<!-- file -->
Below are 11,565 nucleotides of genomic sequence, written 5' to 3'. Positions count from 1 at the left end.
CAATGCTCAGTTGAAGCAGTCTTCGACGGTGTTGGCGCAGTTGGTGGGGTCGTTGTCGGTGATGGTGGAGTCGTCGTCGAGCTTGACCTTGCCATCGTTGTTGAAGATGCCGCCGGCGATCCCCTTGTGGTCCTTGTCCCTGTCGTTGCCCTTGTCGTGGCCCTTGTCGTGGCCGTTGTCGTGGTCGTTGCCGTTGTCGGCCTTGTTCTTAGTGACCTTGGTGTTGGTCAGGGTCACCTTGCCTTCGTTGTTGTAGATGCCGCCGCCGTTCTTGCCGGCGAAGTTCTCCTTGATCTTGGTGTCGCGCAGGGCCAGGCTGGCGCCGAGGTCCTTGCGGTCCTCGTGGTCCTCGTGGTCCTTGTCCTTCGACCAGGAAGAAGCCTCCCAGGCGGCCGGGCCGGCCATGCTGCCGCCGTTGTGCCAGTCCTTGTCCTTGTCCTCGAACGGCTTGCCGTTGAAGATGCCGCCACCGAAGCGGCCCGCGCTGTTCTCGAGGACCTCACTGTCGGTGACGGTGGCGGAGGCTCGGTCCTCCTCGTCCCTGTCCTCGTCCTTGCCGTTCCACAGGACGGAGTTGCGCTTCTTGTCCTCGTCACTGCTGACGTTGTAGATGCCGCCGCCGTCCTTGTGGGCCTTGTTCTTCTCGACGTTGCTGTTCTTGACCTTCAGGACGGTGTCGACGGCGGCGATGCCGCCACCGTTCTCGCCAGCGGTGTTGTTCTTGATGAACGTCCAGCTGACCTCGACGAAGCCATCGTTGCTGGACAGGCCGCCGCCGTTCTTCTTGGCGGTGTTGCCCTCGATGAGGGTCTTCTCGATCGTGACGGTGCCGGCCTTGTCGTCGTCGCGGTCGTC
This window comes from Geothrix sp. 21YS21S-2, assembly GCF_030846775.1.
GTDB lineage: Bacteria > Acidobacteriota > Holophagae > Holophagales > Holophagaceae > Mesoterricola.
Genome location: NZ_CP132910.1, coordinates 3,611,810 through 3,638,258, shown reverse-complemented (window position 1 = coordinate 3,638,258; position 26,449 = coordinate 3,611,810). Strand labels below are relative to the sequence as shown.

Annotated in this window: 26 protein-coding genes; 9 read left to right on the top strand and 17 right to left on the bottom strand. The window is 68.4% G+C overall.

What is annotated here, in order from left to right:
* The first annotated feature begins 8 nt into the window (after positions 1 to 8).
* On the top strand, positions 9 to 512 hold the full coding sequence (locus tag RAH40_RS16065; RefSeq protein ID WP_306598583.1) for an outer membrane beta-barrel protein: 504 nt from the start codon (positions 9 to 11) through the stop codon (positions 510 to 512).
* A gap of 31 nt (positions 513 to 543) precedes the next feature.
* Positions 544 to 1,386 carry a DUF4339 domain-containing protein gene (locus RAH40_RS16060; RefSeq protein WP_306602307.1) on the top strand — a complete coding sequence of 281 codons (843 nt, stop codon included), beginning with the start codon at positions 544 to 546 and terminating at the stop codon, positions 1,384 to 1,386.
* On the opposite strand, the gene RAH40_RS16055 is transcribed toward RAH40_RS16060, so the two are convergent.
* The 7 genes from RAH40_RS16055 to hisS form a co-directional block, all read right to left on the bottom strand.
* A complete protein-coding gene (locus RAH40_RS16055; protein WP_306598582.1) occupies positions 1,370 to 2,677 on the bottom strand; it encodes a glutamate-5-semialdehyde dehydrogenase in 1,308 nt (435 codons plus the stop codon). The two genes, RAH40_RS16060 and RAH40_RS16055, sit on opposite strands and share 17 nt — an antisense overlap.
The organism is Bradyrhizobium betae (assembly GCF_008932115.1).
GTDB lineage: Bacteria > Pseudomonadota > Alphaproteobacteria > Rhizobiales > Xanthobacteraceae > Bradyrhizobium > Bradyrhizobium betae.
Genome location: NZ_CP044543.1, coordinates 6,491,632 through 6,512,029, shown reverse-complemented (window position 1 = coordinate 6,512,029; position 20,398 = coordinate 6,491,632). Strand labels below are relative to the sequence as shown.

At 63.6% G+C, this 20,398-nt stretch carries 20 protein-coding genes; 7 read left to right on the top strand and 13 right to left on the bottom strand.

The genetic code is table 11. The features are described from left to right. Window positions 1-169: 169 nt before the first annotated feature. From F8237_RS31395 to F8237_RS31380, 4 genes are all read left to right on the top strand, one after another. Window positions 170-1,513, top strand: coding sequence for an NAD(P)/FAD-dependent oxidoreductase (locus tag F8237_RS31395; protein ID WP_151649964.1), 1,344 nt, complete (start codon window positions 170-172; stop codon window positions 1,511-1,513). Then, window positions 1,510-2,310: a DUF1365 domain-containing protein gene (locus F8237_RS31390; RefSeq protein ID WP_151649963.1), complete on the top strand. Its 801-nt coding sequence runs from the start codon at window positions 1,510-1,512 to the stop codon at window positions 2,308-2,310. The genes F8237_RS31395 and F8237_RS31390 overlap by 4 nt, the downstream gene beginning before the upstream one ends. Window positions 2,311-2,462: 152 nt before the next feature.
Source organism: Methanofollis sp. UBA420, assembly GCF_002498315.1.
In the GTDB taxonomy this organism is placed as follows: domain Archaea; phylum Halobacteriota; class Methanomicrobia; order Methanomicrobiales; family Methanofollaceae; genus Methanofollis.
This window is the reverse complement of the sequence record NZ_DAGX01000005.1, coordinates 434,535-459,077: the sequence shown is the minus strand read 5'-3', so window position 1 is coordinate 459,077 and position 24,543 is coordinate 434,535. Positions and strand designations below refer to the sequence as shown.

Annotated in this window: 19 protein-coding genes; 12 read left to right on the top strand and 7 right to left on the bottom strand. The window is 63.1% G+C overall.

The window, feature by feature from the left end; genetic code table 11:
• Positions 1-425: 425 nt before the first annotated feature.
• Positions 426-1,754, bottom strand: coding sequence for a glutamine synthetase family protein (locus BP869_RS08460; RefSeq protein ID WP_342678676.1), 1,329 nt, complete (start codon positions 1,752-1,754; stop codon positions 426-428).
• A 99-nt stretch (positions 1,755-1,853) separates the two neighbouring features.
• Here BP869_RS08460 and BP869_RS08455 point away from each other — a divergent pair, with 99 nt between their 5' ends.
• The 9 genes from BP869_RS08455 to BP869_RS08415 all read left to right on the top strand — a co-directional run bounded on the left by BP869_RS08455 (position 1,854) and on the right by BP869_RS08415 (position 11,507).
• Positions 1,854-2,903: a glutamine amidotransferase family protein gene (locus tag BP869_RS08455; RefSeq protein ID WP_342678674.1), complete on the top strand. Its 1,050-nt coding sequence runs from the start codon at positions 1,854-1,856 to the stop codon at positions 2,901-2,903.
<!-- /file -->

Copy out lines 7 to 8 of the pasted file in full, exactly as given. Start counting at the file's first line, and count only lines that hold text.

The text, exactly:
What is annotated here, in order from left to right:
* The first annotated feature begins 8 nt into the window (after positions 1 to 8).